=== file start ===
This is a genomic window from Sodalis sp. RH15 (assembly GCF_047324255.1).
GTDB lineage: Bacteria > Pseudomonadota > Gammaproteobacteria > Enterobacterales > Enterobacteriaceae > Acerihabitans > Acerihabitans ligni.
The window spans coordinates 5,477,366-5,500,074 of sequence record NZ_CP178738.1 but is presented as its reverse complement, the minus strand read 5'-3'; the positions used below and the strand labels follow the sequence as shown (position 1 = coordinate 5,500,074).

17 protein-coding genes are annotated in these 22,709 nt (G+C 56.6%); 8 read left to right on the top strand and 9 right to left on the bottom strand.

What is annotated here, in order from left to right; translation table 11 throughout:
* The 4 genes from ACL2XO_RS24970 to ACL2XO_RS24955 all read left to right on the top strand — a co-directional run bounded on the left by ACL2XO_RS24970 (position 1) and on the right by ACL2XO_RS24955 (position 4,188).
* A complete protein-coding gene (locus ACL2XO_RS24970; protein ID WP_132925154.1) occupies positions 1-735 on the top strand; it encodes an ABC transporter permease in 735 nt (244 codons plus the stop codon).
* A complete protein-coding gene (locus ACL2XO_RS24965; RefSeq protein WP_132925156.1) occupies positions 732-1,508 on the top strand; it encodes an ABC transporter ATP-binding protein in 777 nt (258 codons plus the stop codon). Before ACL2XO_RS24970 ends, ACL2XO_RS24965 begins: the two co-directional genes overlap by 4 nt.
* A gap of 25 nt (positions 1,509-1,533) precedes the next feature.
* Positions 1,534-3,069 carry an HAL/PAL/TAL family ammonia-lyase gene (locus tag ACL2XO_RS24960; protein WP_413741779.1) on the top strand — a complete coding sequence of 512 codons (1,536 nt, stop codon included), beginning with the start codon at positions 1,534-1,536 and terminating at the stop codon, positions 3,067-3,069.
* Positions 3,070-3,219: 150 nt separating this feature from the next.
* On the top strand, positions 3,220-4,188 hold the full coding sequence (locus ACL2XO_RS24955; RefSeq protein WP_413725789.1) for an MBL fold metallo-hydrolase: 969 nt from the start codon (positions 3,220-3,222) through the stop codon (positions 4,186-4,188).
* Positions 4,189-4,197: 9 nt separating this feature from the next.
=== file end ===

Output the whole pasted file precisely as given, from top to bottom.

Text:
This is a genomic window from Sodalis sp. RH15 (assembly GCF_047324255.1).
GTDB lineage: Bacteria > Pseudomonadota > Gammaproteobacteria > Enterobacterales > Enterobacteriaceae > Acerihabitans > Acerihabitans ligni.
The window spans coordinates 5,477,366-5,500,074 of sequence record NZ_CP178738.1 but is presented as its reverse complement, the minus strand read 5'-3'; the positions used below and the strand labels follow the sequence as shown (position 1 = coordinate 5,500,074).

17 protein-coding genes are annotated in these 22,709 nt (G+C 56.6%); 8 read left to right on the top strand and 9 right to left on the bottom strand.

What is annotated here, in order from left to right; translation table 11 throughout:
* The 4 genes from ACL2XO_RS24970 to ACL2XO_RS24955 all read left to right on the top strand — a co-directional run bounded on the left by ACL2XO_RS24970 (position 1) and on the right by ACL2XO_RS24955 (position 4,188).
* A complete protein-coding gene (locus ACL2XO_RS24970; protein ID WP_132925154.1) occupies positions 1-735 on the top strand; it encodes an ABC transporter permease in 735 nt (244 codons plus the stop codon).
* A complete protein-coding gene (locus ACL2XO_RS24965; RefSeq protein WP_132925156.1) occupies positions 732-1,508 on the top strand; it encodes an ABC transporter ATP-binding protein in 777 nt (258 codons plus the stop codon). Before ACL2XO_RS24970 ends, ACL2XO_RS24965 begins: the two co-directional genes overlap by 4 nt.
* A gap of 25 nt (positions 1,509-1,533) precedes the next feature.
* Positions 1,534-3,069 carry an HAL/PAL/TAL family ammonia-lyase gene (locus tag ACL2XO_RS24960; protein WP_413741779.1) on the top strand — a complete coding sequence of 512 codons (1,536 nt, stop codon included), beginning with the start codon at positions 1,534-1,536 and terminating at the stop codon, positions 3,067-3,069.
* Positions 3,070-3,219: 150 nt separating this feature from the next.
* On the top strand, positions 3,220-4,188 hold the full coding sequence (locus ACL2XO_RS24955; RefSeq protein WP_413725789.1) for an MBL fold metallo-hydrolase: 969 nt from the start codon (positions 3,220-3,222) through the stop codon (positions 4,186-4,188).
* Positions 4,189-4,197: 9 nt separating this feature from the next.